Medical tourists, and medical tourism, are not new. Throughout history, the sick has travelled to sacred or holy places to receive holy water, or to touch sacred objects in the hopes of being healed. The therapeutic hot mineral springs at Bath in the UK for instance have been attracting people from all around the world for centuries. In ancient Greece, the city of Epidauria had a famous and popular healing centre/sanctuary called the asclepeion. There are records indicating the sanctuary existed there at least as early as the 6th century BC. It was still in use as a Christian healing centre in the middle of the 5th century AD.
In recent times, it’s been common for patients from developing countries to travel to Europe, the UK, North America, and Australia for medical treatment not available in their own countries. Now though that tide is turning. Literally. Many developing countries like those in South East Asia have caught up medically and we’re now seeing patients from developed countries travelling to those countries for medical procedures!
However, it isn’t just South East Asia experiencing this growth in medical tourists. Countries like Costa Rica in Central America and Turkey are also offering affordable, world-class medical procedures for international patients. According to Medical Tourism Magazine, the top 10 destinations for medical tourists are:
- South Korea
- Hong Kong
- Costa Rica
As you can see, Turkey is the only ‘European’ country to make this list, and one of only 2 countries on there outside Asia. Therefore, for patients from Europe and the Middle East looking for affordable, quality medical treatment, Turkey is an obvious choice.
Some Bald Facts About Going Bald
According to a Chinese survey more men are going bald faster than ever before. Granted, the survey looked at Chinese men but authorities in other countries agree that it seems to be a global trend. The reason? The Chinese report named increasing levels of stress faced by men today as a primary reason whilst other research indicates that factors like changes in modern nutritional habits may also be playing a role.
However they’re going bald, the fact is that having hair transplant surgery to fix it is now one of the most popular elective surgical procedures for men. In 2016 for instance, the International Society of Hair Restoration Surgery reported that some 80,000 hair restorative procedures were carried out in Europe alone. Eighty-five percent of those seeking the treatment were men.
Why having medical procedures such as a hair transplant done in Turkey makes a whole lot of sense!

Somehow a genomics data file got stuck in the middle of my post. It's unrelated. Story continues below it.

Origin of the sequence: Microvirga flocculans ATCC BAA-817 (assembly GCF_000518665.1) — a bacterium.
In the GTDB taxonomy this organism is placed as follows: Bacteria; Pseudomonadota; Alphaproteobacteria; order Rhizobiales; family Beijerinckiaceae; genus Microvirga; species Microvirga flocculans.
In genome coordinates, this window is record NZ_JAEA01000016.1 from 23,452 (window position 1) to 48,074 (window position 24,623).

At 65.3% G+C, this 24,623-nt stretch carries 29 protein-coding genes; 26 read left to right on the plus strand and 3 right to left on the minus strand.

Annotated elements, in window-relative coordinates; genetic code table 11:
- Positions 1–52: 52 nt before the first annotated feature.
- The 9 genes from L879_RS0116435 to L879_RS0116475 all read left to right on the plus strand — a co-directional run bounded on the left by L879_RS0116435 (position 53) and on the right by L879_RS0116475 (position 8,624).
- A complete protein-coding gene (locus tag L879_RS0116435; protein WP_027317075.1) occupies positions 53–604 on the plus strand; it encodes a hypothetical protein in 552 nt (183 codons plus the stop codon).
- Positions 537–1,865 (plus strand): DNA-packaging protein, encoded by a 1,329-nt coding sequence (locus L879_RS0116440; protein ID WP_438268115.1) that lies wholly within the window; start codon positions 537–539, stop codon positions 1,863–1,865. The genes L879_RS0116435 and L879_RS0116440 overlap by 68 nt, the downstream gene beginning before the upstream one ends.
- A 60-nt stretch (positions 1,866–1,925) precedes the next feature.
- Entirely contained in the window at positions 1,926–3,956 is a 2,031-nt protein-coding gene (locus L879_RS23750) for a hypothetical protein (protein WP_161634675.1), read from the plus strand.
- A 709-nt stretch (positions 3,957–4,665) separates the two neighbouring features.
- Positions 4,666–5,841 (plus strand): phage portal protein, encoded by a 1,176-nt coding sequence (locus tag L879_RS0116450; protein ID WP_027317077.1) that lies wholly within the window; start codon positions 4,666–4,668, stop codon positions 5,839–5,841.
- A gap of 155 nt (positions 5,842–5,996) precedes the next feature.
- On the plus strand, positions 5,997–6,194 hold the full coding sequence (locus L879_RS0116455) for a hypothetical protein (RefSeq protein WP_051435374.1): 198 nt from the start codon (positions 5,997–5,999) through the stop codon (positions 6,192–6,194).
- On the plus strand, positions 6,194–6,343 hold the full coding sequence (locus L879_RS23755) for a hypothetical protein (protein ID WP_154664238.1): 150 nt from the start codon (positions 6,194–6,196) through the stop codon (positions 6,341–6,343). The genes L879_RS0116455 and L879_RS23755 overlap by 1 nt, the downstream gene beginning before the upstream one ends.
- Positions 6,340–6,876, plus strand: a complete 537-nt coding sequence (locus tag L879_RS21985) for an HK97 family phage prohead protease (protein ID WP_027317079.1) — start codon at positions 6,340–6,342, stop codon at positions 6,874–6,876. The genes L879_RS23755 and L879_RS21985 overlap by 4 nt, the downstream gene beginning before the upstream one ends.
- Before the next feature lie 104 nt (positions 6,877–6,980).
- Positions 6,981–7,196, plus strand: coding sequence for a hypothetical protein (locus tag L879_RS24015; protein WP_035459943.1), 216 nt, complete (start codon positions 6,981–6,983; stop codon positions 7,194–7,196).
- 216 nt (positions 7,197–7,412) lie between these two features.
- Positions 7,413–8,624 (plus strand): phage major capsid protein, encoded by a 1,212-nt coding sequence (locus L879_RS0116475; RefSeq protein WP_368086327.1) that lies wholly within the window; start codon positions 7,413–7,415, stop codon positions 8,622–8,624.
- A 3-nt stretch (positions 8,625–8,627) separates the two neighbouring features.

There are a number of reasons why it makes sense, and saves cents, to consider having medical treatments like hair transplants done in Turkey.
• It’s a beautiful and historically significant location in which to combine medical treatment with a great holiday or a business trip. The therapeutic mud baths and natural thermal spa resorts here already attract around half a million health and wellness visitors per year.
• Turkey is now an acknowledged world leader in hair transplant surgeries. Over 5000 people a month come to Turkey for hair transplant surgery and for good reason. Many of the world’s top hair transplant surgeons like Dr Tayfun Oğuzoğlu are based here. Additionally, the number of hair transplant clinics now operating in Turkey has created competition between them. This competition drives progress as the clinics seek to stay ahead of other clinics by investing in the latest hair transplant technologies, training, and equipment. The ultimate beneficiaries of this competition are the patients!
• Significantly lower treatment costs (60 – 80% in some cases) than elsewhere, including other medical tourism destinations. The cost of a hair transplant procedure in Turkey costs on average $1,500 to $2,000 US. That compares more than favourably with the cost of identical procedures in the UK (£1,000 to £30,000), US ($4,000 to $15,000 USD), Australia ($2,000 to $30,000 AUD) and elsewhere.
• Waiting lists for most procedures are typically very short (around 2 weeks or less), even though some 800,000 people now visit Turkey annually for medical treatment.